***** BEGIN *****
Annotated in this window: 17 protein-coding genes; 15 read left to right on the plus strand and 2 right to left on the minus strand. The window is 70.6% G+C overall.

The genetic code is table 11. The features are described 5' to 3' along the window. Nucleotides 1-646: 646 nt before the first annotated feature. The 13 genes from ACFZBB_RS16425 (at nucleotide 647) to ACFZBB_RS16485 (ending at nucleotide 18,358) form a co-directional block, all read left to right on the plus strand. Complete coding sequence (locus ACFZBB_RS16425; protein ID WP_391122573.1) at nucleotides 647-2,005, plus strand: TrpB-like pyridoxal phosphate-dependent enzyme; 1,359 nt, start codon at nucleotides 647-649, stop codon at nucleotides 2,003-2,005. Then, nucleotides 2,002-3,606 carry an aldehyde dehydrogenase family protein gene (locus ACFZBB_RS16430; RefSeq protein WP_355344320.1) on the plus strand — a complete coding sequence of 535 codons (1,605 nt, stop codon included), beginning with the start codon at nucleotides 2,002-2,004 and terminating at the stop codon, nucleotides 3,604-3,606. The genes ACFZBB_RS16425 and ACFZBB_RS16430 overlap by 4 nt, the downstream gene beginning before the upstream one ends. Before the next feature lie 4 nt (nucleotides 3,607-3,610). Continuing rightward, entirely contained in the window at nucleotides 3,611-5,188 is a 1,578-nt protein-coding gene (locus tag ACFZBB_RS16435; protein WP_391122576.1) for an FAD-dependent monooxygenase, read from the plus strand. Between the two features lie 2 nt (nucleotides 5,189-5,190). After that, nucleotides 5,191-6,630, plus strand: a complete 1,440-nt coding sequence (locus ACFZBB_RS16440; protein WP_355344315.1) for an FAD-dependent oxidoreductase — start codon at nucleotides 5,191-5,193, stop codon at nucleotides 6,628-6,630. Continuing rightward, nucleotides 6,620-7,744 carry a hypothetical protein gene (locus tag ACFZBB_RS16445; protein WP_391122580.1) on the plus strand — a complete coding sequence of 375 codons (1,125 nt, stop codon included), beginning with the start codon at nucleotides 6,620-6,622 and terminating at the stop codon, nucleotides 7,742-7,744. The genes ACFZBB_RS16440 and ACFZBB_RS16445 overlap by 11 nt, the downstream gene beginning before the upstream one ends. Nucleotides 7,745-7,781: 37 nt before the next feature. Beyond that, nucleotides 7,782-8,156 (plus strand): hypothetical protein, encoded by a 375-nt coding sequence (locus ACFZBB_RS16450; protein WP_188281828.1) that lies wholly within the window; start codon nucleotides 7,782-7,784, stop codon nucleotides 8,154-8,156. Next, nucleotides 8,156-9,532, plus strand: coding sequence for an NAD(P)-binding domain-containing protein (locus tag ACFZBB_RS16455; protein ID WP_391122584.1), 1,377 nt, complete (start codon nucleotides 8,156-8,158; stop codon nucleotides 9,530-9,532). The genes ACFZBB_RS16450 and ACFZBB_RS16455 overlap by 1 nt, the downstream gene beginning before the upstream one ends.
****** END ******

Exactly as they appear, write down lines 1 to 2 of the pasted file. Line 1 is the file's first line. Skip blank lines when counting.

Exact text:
Annotated in this window: 17 protein-coding genes; 15 read left to right on the plus strand and 2 right to left on the minus strand. The window is 70.6% G+C overall.

The genetic code is table 11. The features are described 5' to 3' along the window. Nucleotides 1-646: 646 nt before the first annotated feature. The 13 genes from ACFZBB_RS16425 (at nucleotide 647) to ACFZBB_RS16485 (ending at nucleotide 18,358) form a co-directional block, all read left to right on the plus strand. Complete coding sequence (locus ACFZBB_RS16425; protein ID WP_391122573.1) at nucleotides 647-2,005, plus strand: TrpB-like pyridoxal phosphate-dependent enzyme; 1,359 nt, start codon at nucleotides 647-649, stop codon at nucleotides 2,003-2,005. Then, nucleotides 2,002-3,606 carry an aldehyde dehydrogenase family protein gene (locus ACFZBB_RS16430; RefSeq protein WP_355344320.1) on the plus strand — a complete coding sequence of 535 codons (1,605 nt, stop codon included), beginning with the start codon at nucleotides 2,002-2,004 and terminating at the stop codon, nucleotides 3,604-3,606. The genes ACFZBB_RS16425 and ACFZBB_RS16430 overlap by 4 nt, the downstream gene beginning before the upstream one ends. Before the next feature lie 4 nt (nucleotides 3,607-3,610). Continuing rightward, entirely contained in the window at nucleotides 3,611-5,188 is a 1,578-nt protein-coding gene (locus tag ACFZBB_RS16435; protein WP_391122576.1) for an FAD-dependent monooxygenase, read from the plus strand. Between the two features lie 2 nt (nucleotides 5,189-5,190). After that, nucleotides 5,191-6,630, plus strand: a complete 1,440-nt coding sequence (locus ACFZBB_RS16440; protein WP_355344315.1) for an FAD-dependent oxidoreductase — start codon at nucleotides 5,191-5,193, stop codon at nucleotides 6,628-6,630. Continuing rightward, nucleotides 6,620-7,744 carry a hypothetical protein gene (locus tag ACFZBB_RS16445; protein WP_391122580.1) on the plus strand — a complete coding sequence of 375 codons (1,125 nt, stop codon included), beginning with the start codon at nucleotides 6,620-6,622 and terminating at the stop codon, nucleotides 7,742-7,744. The genes ACFZBB_RS16440 and ACFZBB_RS16445 overlap by 11 nt, the downstream gene beginning before the upstream one ends. Nucleotides 7,745-7,781: 37 nt before the next feature. Beyond that, nucleotides 7,782-8,156 (plus strand): hypothetical protein, encoded by a 375-nt coding sequence (locus ACFZBB_RS16450; protein WP_188281828.1) that lies wholly within the window; start codon nucleotides 7,782-7,784, stop codon nucleotides 8,154-8,156. Next, nucleotides 8,156-9,532, plus strand: coding sequence for an NAD(P)-binding domain-containing protein (locus tag ACFZBB_RS16455; protein ID WP_391122584.1), 1,377 nt, complete (start codon nucleotides 8,156-8,158; stop codon nucleotides 9,530-9,532). The genes ACFZBB_RS16450 and ACFZBB_RS16455 overlap by 1 nt, the downstream gene beginning before the upstream one ends.